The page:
My wife stopped getting checks starting Jan because of her income so we were no longer a “common” checking account. Wanting to keep joint account with wife I set them up a checking account for each check to be deposited in. So I’m always having to front the money when the next month check comes I make a check out to me for their expenses which I keep VERY good records on. Now I worry when the Representative Payee Report comes my expenses show more than they paid me since I’m a month behind. Or do they count the money you have not received for that Last report period month. If dec 31st is the month of the last period I would show expenses of $541.00 but since Jan. is not in there I don’t have income for those expenses in Dec. so I’ll be showing more spent than I got. Anyone know if the wait for you to be paid for that last month reporting period Before sending you the paper work or should I have saved out that back pay to cover Nov. so I would not been behind a month. In the last four months the amount the kids get each month went from $348.00 to $360.00 (cost living increase) to after the wife stop getting money they now get $541.00 which is taken up all but less than $50.00 just in food and housing so we are still paying $250.00 for medical insurance personal items etc a month on each.
    Anyone have any answers on the Representative Payee Form as to if they include the month income you have not received. Or they don't send them out until that month has been paid. Otherwise I’m going to show more spent then they gave me.
    • CommentAuthorcarosi*
    • CommentTimeFeb 26th 2012
    jaymos-- In my experienc e doingthese forms for my DH's payments(end of 1988--now),they send the statement sayinghey have paid $XXXonhis behalf for tghe time span of xx/xx/xxxx to yy/yy/yyyy. They wat toknow youhaven
    tcom mittedany felonies. whethertheperso'sliving circumstan ces are ethesame orchange, and the whTpotion was spent for foodand shelter, and what for clothing,m medical,entertainment, etc. Also what if any as saved, and in what kind of account.
    Because DHG's shgareof our expenses always outstrip his c heck, I have %D the first two catefgories and there's been no savings. I'lkl need to do in more dtail starting this year because he is now placed. I have enough documentation to show that I subsidie his expenses.
    This form is not big deal. jusmt a way, to check that the money is being usd as intended,

    Also, don't holdback on using any monies paid for your kids. It is to be used for their care, which can include a computer, learnin g devices,birthday paries, tc.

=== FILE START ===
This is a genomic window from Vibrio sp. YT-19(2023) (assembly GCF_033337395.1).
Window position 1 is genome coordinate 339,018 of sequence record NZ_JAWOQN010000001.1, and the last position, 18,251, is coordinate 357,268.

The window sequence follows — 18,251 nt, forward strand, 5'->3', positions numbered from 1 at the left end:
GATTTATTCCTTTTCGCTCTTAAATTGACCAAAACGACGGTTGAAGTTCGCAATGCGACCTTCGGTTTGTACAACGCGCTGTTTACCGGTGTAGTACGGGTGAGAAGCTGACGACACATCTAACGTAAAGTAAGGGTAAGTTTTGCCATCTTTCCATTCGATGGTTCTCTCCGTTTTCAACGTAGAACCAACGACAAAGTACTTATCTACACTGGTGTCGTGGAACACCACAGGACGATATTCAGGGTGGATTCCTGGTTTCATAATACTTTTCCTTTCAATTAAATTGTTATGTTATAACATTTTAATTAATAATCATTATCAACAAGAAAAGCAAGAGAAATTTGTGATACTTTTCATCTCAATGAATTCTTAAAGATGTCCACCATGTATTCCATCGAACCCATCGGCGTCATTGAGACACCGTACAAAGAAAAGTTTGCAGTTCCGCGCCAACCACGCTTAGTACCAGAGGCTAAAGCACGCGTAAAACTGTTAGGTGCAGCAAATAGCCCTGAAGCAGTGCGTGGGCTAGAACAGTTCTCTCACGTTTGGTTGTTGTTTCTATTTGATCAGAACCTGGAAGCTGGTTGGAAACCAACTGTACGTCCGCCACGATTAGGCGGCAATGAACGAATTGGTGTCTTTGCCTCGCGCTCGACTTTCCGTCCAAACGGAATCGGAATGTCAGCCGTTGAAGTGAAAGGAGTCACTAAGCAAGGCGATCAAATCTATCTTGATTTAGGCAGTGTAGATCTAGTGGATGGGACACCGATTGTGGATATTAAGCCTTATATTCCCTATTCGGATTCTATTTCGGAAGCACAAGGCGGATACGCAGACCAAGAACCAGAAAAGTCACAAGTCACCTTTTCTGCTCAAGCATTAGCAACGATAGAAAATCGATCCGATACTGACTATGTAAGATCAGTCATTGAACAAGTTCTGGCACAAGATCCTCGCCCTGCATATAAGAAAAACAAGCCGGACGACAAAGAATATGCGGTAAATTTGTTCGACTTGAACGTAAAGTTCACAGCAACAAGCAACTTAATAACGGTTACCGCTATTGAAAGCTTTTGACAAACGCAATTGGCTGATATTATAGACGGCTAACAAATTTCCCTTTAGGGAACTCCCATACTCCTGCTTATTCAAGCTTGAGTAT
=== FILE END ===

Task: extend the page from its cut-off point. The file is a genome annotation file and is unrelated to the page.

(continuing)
oh man...I was just having to deal with something like this last week.

    I called the SS office locally to get an updated form for dh income amount. (Just regular collecting since he turned 62, not SSDI) As they do not recognize POA< , dh had to get on the phone and give me permission to give the information. Done, I got the form.

    She asked me if I wanted the forms to be his representative, I said sure, and I have them.
    After reading all this I am wondering...

    DO I NEED TO DO THIS??? WE GET HIS CHECKS IN OUR JOINT ACCOUNT,...SO now that I have POA do I LEGALLY have to do this???

    I tried to find it on this long thread. Anyone know the answer to this.?

    Phranque , I will be sending the $50 that was over the requirement for my state medical, promptly to
    To exhausted to explain. Check with an elder attorney , mine said not to.
    Thanks Terry54, (sorry you are so exhausted!)

    I went back and read some more. SO MUCH INFORMATION TO ABSORB!! Also, at his next Dr's appt. in a couple months I will consult with the Dr. on this.

    For now I am leaving well enough alone...

    (except for the $50 to
    • CommentAuthorCharlotte
    • CommentTimeFeb 26th 2012
    SS rep I talked to told me I didn't need to, so I have not.
    I have not done this either and unless there is some really good reason I don't intend to. My DH has his military retirement pay, his VA disability, SS pay go by direct deposit to a joint account from which we have always paid our household bills, car service bills etc...I have my military pay going to a different account. Both accounts are joint...and at this point, if I am away, and something happens for which he would need to sign a check, he can do that. I normally have all bills ready to go and checks written out..all he would need to do is fill in the amount and sign it. His brother is here when I am not and helps when and where necessary.